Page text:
We all know the music industry is changing, and that records labels, record stores, and musicians big and small all across the country are having to close their doors and hang up their guitars due to the drastic downturn in physical music sales in this digital era, but it never quite hits home until you hear about it happening in your town, to your favorite record store. Clay Scales has been running 52.5 Records for the last thirteen years in downtown Charleston, and it’s been a mainstay and hub of Charleston’s music scene, hosting countless intimate shows, art showings, and the like, but sadly they’ve reached a point where it just isn’t feasible to go on, so they’re closing up shop on November first. For about the last year and a half, I’ve been lucky enough to live just about five blocks from the store, and for me there was no feeling quite like getting up early on my day off Tuesday mornings and walking over to 52.5 to pick up a new record and bring it back to my house to enjoy with some take-out on my bedroom floor next to my turntable. Clay was always the nicest guy, and I hope everyone can make it down to 52.5 to help him out in the coming months leading up to November first by picking something up. This is definitely a big loss for Charleston, and I know I’ll sorely miss it. Clay’s written a blog explaining a little more about closing the store, and it’s quoted below.
Taken from 52.5’s beersbooksandbeats.blogspot.com:
I’ve been given an opportunity to end the store lease early, and after much thought have decided that it is an opportunity I cannot afford to pass up. I intend to close 52.5 Records and begin a new chapter in my life. Our last day in business will be November 1st.
My explanation as to why I came to this decision will be a brief one. In short, I have decided to close the store due to a steep decline in compact disc sales. For 10 years, CD sales essentially paid the bills. That is no longer the case. The challenge for me in the past few years has been to find one item, or a mix of items, that will “fit” the store and also sell well enough to make up for the lost CD sales. I’ve been only semi-successful, but I’ve had plenty of fun experimenting. Beer anyone? That addition was a success. Chuck Keppler’s 16 Penny Gallery recently joined forces with us and we’ve had some success selling affordable original art and prints. Additionally, vinyl has seen a big upswing in popularity. We’re selling more vinyl now than we ever have. Ultimately though, the sale of beer, art, and the increase in vinyl sales are still not nearly enough to make up for the decline of the CD. The decision to close to store was difficult, but it seems to me the obvious decision to make.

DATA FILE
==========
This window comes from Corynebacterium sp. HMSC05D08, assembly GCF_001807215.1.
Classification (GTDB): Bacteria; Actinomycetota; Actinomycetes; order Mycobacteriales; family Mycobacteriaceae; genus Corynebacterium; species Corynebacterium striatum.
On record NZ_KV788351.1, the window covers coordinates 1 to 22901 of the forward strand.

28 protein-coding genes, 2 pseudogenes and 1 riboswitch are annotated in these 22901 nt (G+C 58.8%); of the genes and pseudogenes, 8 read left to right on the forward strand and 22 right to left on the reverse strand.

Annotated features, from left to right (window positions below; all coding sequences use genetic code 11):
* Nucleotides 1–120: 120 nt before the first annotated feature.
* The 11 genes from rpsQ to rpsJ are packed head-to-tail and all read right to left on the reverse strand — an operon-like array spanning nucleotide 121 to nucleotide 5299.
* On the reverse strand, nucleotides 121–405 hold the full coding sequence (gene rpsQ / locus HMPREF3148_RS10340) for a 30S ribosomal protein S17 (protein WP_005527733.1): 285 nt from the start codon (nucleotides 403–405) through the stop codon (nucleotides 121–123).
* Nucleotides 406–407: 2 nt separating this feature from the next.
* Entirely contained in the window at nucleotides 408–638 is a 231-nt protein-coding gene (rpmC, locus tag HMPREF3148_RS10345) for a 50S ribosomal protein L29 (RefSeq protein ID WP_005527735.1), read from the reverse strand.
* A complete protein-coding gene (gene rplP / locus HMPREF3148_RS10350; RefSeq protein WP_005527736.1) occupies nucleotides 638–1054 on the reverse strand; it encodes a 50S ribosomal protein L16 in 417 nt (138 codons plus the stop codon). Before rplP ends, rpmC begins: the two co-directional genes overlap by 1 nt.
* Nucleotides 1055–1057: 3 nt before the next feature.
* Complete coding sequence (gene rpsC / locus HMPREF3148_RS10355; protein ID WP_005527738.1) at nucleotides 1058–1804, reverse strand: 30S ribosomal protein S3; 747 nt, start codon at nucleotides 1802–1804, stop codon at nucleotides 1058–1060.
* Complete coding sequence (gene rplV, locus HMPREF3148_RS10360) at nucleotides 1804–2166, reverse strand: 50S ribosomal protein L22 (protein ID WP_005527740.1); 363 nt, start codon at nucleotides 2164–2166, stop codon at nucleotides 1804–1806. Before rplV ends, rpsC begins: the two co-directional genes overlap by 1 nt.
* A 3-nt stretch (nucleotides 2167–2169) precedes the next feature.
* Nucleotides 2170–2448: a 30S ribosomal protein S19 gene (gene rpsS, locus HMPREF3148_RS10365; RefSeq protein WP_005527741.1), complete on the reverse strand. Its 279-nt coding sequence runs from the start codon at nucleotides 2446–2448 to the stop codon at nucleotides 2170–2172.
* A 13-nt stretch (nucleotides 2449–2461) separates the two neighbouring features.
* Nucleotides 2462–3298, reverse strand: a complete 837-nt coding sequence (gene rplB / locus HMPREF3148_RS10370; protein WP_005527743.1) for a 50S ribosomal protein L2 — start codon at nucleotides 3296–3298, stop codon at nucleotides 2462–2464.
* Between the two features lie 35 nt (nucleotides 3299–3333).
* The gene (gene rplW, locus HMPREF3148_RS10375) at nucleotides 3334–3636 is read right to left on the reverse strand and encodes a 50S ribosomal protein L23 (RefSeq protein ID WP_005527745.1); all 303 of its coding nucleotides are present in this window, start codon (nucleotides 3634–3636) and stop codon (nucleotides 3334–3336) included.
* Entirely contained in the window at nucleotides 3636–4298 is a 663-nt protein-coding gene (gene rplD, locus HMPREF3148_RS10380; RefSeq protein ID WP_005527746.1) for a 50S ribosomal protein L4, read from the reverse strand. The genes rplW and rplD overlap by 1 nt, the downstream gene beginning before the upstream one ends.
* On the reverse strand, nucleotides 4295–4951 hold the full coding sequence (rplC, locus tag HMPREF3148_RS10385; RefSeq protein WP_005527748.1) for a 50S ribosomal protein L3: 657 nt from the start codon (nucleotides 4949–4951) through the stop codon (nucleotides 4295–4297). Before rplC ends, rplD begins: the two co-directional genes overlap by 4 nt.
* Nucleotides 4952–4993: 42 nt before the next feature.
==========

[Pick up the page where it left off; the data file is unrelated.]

Many people go through life without ever having a job that they love. For nearly fourteen years, I’ve loved what I do. I consider myself lucky. I recognize that my love of this job is only partially due to my love of music (and beer). By far the most enjoyable part has been coming in contact with so many wonderful people over the years. My work has been a pleasure and I am grateful to all of you for it.
Have I buttered you up? Good, because now I am going to ask for your help. The closest thing I have to a 401k is the money I have invested in the store. Now I need to cash it in.
The “going out of business sale” will begin on September 1st. All inventory will be discounted. Additionally, I’ll be needing to sell a few items that until now have not been for sale. Please feel free to make an offer for any display item, store fixture, or piece of stereo equipment. Everything (almost) must go!
PS – If any of you have any special 52.5 related memories (great album you bought, band you saw play, anything at all), I would love to hear about it in an email or see it posted on the store Facebook page.
Sic transit gloria, 52.5.